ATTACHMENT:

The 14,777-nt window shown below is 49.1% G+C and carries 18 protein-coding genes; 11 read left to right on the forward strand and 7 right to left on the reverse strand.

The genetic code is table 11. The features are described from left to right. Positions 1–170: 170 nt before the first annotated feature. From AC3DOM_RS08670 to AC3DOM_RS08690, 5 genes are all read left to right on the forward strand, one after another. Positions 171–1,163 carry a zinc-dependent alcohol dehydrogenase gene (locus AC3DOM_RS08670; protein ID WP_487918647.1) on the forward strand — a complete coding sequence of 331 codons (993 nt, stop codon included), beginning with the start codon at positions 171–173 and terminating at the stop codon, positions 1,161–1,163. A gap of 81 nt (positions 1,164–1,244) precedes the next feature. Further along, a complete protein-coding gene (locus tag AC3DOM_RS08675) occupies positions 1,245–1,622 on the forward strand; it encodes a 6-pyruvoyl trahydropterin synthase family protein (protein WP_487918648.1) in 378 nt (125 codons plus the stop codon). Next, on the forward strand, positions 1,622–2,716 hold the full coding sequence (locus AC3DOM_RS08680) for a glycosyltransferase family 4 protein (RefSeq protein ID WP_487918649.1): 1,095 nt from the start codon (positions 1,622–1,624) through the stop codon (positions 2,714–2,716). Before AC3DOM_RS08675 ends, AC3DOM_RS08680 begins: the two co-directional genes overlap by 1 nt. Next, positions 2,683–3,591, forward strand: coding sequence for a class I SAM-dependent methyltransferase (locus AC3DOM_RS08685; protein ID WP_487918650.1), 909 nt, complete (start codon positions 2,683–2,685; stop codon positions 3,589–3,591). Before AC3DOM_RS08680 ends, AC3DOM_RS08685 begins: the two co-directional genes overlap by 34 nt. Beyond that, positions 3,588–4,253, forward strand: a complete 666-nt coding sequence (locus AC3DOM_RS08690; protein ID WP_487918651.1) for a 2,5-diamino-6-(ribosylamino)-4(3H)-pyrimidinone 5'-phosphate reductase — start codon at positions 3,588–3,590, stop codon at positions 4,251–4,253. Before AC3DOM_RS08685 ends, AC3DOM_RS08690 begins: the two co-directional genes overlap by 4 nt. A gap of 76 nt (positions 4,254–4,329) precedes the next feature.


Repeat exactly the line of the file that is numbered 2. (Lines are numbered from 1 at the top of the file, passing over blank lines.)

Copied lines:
The genetic code is table 11. The features are described from left to right. Positions 1–170: 170 nt before the first annotated feature. From AC3DOM_RS08670 to AC3DOM_RS08690, 5 genes are all read left to right on the forward strand, one after another. Positions 171–1,163 carry a zinc-dependent alcohol dehydrogenase gene (locus AC3DOM_RS08670; protein ID WP_487918647.1) on the forward strand — a complete coding sequence of 331 codons (993 nt, stop codon included), beginning with the start codon at positions 171–173 and terminating at the stop codon, positions 1,161–1,163. A gap of 81 nt (positions 1,164–1,244) precedes the next feature. Further along, a complete protein-coding gene (locus tag AC3DOM_RS08675) occupies positions 1,245–1,622 on the forward strand; it encodes a 6-pyruvoyl trahydropterin synthase family protein (protein WP_487918648.1) in 378 nt (125 codons plus the stop codon). Next, on the forward strand, positions 1,622–2,716 hold the full coding sequence (locus AC3DOM_RS08680) for a glycosyltransferase family 4 protein (RefSeq protein ID WP_487918649.1): 1,095 nt from the start codon (positions 1,622–1,624) through the stop codon (positions 2,714–2,716). Before AC3DOM_RS08675 ends, AC3DOM_RS08680 begins: the two co-directional genes overlap by 1 nt. Next, positions 2,683–3,591, forward strand: coding sequence for a class I SAM-dependent methyltransferase (locus AC3DOM_RS08685; protein ID WP_487918650.1), 909 nt, complete (start codon positions 2,683–2,685; stop codon positions 3,589–3,591). Before AC3DOM_RS08680 ends, AC3DOM_RS08685 begins: the two co-directional genes overlap by 34 nt. Beyond that, positions 3,588–4,253, forward strand: a complete 666-nt coding sequence (locus AC3DOM_RS08690; protein ID WP_487918651.1) for a 2,5-diamino-6-(ribosylamino)-4(3H)-pyrimidinone 5'-phosphate reductase — start codon at positions 3,588–3,590, stop codon at positions 4,251–4,253. Before AC3DOM_RS08685 ends, AC3DOM_RS08690 begins: the two co-directional genes overlap by 4 nt. A gap of 76 nt (positions 4,254–4,329) precedes the next feature.